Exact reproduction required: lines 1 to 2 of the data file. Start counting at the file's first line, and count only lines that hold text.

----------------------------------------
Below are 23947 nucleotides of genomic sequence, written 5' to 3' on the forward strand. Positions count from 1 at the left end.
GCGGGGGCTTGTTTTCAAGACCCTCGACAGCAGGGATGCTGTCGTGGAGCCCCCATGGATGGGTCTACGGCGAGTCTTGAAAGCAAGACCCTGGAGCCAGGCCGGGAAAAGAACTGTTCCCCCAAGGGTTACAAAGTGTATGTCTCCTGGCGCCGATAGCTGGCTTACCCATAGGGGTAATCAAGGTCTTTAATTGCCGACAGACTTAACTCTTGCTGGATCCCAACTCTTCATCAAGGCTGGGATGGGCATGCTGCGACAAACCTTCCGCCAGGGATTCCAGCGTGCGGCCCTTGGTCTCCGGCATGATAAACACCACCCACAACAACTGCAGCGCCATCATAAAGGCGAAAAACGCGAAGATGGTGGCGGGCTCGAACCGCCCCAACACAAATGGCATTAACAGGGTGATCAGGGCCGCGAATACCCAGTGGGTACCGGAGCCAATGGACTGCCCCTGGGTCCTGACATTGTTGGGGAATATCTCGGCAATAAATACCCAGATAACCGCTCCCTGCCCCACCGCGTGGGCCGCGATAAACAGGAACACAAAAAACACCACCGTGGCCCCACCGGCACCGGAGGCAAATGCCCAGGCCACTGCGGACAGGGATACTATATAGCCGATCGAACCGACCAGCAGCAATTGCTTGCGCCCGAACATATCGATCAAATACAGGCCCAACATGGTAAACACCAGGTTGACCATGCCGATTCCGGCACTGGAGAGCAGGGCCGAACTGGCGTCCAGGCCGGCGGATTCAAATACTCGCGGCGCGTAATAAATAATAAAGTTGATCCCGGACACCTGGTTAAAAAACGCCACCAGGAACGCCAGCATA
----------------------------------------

Below are 23947 nucleotides of genomic sequence, written 5' to 3' on the forward strand. Positions count from 1 at the left end.
GCGGGGGCTTGTTTTCAAGACCCTCGACAGCAGGGATGCTGTCGTGGAGCCCCCATGGATGGGTCTACGGCGAGTCTTGAAAGCAAGACCCTGGAGCCAGGCCGGGAAAAGAACTGTTCCCCCAAGGGTTACAAAGTGTATGTCTCCTGGCGCCGATAGCTGGCTTACCCATAGGGGTAATCAAGGTCTTTAATTGCCGACAGACTTAACTCTTGCTGGATCCCAACTCTTCATCAAGGCTGGGATGGGCATGCTGCGACAAACCTTCCGCCAGGGATTCCAGCGTGCGGCCCTTGGTCTCCGGCATGATAAACACCACCCACAACAACTGCAGCGCCATCATAAAGGCGAAAAACGCGAAGATGGTGGCGGGCTCGAACCGCCCCAACACAAATGGCATTAACAGGGTGATCAGGGCCGCGAATACCCAGTGGGTACCGGAGCCAATGGACTGCCCCTGGGTCCTGACATTGTTGGGGAATATCTCGGCAATAAATACCCAGATAACCGCTCCCTGCCCCACCGCGTGGGCCGCGATAAACAGGAACACAAAAAACACCACCGTGGCCCCACCGGCACCGGAGGCAAATGCCCAGGCCACTGCGGACAGGGATACTATATAGCCGATCGAACCGACCAGCAGCAATTGCTTGCGCCCGAACATATCGATCAAATACAGGCCCAACATGGTAAACACCAGGTTGACCATGCCGATTCCGGCACTGGAGAGCAGGGCCGAACTGGCGTCCAGGCCGGCGGATTCAAATACTCGCGGCGCGTAATAAATAATAAAGTTGATCCCGGACACCTGGTTAAAAAACGCCACCAGGAACGCCAGCATA